Modeling the grid interaction of a large, discrete-time controlled active power filter with a multi-level inverter that is part of an electric vehicle charging station

Date
2012
Authors
Crosier, Russell
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Abstract

This research project is the first stage of the design of public, electric vehicle charging station with a 3 minute charge time. First, an appropriate topology for the electric circuits of the charging station was selected. Then, control algorithms were designed to perform the charging functions of the station and implement active power filter (APF) functionality. These control algorithms were verified with simulation and high level of performance (bandwidth) was achieved for the APF. Then the control algorithms were redesigned in discrete-time (DT) and with Direct-Quadrature (DQ)-theory to achieve the same bandwidth while substantially lowering switching loss. At this point, the interaction of this charging station/APF with the grid had to be modeled because its large size indicated that it may local voltage stability and quality issues. This part of the project is its primary contribution to the existing body of knowledge. In particular, the DQ-transform and the triangle-hold equivalent were applied in new ways to transform a non-linear, dynamic, closed loop into a linear, time-invariant (LTI) loop. The validity of these new techniques was then verified with simulation. The new techniques and the simulations verifying them both assume that the output current of the charging station makes linear transitions in continuous time (CT) between its discrete-time (DT) values (i.e. it was assumed that the output current has been triangle-held). Therefore, this assumption was verified with additional simulations. Finally, the results of these simulations show that this assumption valid for a large class of next-generation grid interfaces.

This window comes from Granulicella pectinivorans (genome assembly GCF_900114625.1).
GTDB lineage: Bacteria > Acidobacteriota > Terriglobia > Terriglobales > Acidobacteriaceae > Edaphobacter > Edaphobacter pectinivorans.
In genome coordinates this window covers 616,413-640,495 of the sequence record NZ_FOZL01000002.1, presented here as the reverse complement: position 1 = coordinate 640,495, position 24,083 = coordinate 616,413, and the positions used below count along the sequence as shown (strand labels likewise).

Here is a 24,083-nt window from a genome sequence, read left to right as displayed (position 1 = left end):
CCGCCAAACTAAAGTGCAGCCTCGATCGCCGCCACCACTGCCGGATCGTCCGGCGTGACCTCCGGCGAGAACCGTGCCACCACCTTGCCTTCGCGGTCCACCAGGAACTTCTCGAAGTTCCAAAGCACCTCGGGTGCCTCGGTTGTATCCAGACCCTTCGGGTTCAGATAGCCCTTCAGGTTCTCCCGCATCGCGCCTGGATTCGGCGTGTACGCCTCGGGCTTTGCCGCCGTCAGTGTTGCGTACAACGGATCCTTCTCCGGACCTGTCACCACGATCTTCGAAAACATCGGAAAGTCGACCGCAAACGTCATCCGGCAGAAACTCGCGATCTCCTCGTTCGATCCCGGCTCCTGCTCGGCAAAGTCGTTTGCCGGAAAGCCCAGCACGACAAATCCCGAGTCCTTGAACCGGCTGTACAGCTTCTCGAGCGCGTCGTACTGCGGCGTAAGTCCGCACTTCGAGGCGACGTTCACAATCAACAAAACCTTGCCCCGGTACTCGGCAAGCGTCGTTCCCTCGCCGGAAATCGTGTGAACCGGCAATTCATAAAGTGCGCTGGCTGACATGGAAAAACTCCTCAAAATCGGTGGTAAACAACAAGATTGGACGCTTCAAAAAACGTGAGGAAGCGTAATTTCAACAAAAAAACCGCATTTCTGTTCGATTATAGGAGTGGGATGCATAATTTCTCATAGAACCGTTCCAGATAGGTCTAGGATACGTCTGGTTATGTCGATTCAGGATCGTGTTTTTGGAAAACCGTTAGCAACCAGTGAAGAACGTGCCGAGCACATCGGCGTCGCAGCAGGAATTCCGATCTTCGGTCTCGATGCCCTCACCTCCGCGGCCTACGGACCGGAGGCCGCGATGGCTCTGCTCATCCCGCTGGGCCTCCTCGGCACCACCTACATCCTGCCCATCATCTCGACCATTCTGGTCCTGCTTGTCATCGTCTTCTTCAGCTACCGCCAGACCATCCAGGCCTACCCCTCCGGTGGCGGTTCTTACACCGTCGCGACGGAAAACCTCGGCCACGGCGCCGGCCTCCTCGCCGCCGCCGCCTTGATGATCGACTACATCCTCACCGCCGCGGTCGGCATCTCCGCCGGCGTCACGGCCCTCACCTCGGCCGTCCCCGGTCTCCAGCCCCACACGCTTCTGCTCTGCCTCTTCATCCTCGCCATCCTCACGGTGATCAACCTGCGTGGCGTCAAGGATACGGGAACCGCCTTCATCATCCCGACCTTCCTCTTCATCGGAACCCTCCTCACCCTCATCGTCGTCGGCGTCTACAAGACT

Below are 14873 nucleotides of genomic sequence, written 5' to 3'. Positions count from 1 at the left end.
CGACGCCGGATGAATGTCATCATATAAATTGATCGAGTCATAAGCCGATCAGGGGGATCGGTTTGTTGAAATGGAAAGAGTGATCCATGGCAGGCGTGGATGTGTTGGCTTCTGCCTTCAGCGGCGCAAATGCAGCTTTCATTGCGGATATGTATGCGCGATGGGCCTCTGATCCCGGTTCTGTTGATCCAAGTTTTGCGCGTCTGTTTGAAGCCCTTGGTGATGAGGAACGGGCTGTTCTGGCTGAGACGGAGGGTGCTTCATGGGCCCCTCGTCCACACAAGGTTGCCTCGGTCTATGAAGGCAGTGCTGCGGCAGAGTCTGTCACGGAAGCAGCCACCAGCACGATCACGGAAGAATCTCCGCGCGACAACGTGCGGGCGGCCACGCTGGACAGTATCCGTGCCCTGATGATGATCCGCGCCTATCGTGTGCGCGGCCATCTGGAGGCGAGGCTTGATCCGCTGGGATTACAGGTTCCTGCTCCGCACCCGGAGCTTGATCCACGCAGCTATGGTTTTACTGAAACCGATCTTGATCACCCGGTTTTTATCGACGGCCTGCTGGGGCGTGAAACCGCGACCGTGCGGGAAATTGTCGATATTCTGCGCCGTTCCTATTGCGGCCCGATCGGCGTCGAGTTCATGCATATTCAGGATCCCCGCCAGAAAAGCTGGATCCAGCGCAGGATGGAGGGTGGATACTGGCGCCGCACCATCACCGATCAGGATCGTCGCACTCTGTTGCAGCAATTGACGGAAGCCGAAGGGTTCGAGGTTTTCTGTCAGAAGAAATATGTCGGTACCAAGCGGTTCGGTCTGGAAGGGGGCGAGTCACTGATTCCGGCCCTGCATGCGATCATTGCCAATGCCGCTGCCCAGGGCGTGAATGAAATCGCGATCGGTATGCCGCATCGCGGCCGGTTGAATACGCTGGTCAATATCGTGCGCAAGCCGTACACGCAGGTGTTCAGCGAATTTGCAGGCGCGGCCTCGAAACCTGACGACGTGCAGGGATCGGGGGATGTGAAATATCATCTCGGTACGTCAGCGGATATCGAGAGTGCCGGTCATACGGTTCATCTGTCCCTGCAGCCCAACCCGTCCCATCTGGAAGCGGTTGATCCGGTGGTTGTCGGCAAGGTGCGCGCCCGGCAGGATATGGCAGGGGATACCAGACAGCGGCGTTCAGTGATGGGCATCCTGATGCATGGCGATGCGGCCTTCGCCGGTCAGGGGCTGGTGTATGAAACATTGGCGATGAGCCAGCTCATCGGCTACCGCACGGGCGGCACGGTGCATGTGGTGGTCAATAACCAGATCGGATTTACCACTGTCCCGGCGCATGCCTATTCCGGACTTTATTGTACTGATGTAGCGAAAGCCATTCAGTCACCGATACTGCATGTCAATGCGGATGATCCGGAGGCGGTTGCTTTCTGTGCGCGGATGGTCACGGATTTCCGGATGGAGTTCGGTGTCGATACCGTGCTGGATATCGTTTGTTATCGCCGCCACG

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The author has granted permission for their work to be available to the general public.
Keywords
Active Power Filter, DQ, Dynamic Stability, Nonlinear, Power System Stability, Triangle Hold
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Department
Electrical and Computer Engineering